Help to Buy: still moronic?

David Cameron launched his much-maligned mortgage scheme this morning, amid even more criticism.

by Emma Haslett
Last Updated: 24 Feb 2016
So now we know how much having a 5% deposit on a house is going to set buyers back: if you’re signing up for a mortgage with NatWest or RBS, it’s going to be 4.99% for a two-year fixed rate mortgage, or 5.49% for five years. With Halifax, it’s 5.19% for a two-year fixed rate, on top of a £995 free.

Other banks have yet to announce their rates, although HSBC, Virgin Money and Aldermore bank have all said they’ll join the scheme ‘later this year’.

Alright, so Help to Buy, which was launched this morning by David Cameron, three months earlier than originally planned, isn’t daylight robbery (when NewBuy, the earlier form of this scheme, launched in 2012, Nationwide offered rates as high as 6.2% on a 95% loan-to-value ratio). But it isn’t exactly cheap, either.  

In an interview on this morning’s Today programme, chief secretary to the Treasury Danny Alexander rejected any notion that the scheme is going to cause a bubble.

‘I don’t see this boom going on that some… commentators seem to imply,’ he said.

‘People who think there’s a housing bubble should get out… of Kensington and Chelsea and go to Manchester or Birmingham, and major towns across the country.’

He is at least half-right – there isn’t a boom in Manchester or Birmingham. But that’s got more to do with the availability of jobs than it does with the availability of mortgage finance. And that comment does nothing to help the people who are looking to buy in central London – or, indeed, anywhere within the M25.

With most of London’s supply of new homes being sold off-plan to buyers abroad (49% of new-build purchases in the prime central London market were by non-UK residents, according to figures by posh estate agent Knight Frank this morning), prices are continuing to rise. And the cost of commuting makes moving out of London impossible – so they’ll stay stuck in rental property; Help to Buy or no Help to Buy.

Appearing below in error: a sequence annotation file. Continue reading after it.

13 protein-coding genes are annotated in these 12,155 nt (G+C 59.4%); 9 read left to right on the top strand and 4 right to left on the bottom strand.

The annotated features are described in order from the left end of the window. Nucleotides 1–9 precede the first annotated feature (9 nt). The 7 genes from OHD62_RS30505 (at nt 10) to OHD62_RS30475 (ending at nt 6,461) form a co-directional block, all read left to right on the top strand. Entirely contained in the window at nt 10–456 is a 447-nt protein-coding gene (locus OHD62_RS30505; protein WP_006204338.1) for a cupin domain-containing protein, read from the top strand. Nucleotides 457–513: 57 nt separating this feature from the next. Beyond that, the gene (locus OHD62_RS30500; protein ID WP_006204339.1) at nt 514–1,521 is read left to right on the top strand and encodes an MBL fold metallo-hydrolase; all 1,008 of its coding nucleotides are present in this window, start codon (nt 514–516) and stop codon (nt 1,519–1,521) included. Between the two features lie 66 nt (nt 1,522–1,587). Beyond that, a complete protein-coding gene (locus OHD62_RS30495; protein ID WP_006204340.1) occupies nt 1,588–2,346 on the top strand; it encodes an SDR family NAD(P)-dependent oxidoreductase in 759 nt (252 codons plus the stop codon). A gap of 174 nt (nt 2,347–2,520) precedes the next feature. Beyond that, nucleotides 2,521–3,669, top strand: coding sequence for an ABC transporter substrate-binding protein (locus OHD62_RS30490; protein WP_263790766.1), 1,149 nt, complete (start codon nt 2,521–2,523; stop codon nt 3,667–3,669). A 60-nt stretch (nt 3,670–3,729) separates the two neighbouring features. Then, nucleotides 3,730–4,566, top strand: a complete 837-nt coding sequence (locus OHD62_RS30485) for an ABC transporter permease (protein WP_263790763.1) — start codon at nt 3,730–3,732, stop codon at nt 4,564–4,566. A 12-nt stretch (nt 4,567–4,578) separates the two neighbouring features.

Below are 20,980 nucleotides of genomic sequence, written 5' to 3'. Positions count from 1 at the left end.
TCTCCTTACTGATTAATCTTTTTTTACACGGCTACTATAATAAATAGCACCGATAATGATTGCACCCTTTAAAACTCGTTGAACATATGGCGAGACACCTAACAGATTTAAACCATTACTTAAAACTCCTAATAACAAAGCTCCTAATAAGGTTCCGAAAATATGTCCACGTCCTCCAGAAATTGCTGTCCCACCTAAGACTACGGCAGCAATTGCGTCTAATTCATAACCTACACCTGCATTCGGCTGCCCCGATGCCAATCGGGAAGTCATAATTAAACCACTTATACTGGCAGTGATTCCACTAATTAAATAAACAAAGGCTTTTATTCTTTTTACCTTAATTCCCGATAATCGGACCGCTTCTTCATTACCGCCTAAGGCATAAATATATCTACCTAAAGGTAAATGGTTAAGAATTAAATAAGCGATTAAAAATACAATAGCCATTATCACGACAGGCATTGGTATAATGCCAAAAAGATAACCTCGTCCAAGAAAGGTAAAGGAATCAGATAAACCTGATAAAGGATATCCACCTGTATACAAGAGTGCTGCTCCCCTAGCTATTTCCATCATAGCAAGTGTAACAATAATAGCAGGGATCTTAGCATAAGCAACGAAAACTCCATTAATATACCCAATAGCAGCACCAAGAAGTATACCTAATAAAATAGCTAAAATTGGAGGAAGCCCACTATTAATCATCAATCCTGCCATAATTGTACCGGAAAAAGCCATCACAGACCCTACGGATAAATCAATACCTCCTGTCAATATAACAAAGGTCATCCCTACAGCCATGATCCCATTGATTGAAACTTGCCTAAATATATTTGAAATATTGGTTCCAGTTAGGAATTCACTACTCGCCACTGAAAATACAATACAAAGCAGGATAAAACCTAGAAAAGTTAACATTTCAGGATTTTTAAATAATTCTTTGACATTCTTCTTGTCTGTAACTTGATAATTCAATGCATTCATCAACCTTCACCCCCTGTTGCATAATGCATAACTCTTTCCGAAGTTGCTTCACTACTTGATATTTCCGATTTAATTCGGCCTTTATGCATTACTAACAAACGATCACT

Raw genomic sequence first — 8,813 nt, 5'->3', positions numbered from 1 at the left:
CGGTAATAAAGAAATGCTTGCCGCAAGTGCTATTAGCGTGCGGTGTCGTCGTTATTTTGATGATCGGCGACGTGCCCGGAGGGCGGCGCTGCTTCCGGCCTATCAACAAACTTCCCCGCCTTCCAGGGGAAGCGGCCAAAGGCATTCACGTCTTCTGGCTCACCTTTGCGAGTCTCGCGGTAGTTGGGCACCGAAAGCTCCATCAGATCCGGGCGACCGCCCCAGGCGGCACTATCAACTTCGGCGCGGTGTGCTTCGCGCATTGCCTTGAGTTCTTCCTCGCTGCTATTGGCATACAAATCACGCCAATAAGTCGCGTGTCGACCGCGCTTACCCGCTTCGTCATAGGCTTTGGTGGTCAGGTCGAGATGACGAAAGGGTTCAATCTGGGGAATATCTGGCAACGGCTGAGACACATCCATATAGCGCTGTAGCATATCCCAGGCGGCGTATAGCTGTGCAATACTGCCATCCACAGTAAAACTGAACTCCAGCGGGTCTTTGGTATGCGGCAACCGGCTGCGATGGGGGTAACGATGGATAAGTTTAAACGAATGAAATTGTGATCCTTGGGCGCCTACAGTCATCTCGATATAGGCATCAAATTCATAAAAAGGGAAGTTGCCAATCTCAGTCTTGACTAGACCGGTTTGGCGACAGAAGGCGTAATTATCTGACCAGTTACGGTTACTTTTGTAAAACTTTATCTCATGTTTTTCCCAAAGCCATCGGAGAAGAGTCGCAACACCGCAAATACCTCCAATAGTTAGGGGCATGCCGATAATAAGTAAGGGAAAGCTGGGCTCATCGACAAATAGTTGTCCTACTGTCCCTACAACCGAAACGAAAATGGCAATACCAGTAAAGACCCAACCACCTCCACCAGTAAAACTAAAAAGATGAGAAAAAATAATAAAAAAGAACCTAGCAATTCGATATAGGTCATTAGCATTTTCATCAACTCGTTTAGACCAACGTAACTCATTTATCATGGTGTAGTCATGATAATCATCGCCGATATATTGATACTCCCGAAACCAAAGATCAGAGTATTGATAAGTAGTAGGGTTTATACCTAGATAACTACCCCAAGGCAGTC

Criticism of the scheme is plentiful, from those who point out that putting young people in hundreds of thousands of pounds of debt that they can’t afford is sort of how we ended up with a financial crisis in the first place, to those (the Commons Treasury select committee, to name one) who argue that the scheme will push up house prices, rather than stimulating new supply.  

Many critics’ points are that even without Help to Buy, the recovery in the housing market is well underway. Figures published this morning by the Royal Institute of Chartered Surveyors found that over the past month prices rose in every region across the UK, except for the North East. Surveyors are now more confident prices will continue to rise over the next three months than at any time in the past 10 years. The market is undoubtedly going well.

What’s interesting is that as part of its announcement this morning, the government revealed the fact that it would charge banks a one-off fee of 0.3-0.9% per home loan it guarantees. Depending on how popular the scheme ends up being, this could be a nice little money-spinner for the Treasury. No wonder David Cameron was so keen to launch it scheme early.

As ever in these scenarios, only time will tell whether Help to Buy is a success. While the politicians are all very keen to trumpet its leveling effect on house buyers, others are hoping it’ll die a quiet death, to be laid to rest alongside other attempts at stimulating the housing market like NewBuy and, well, the first version of Help to Buy.  

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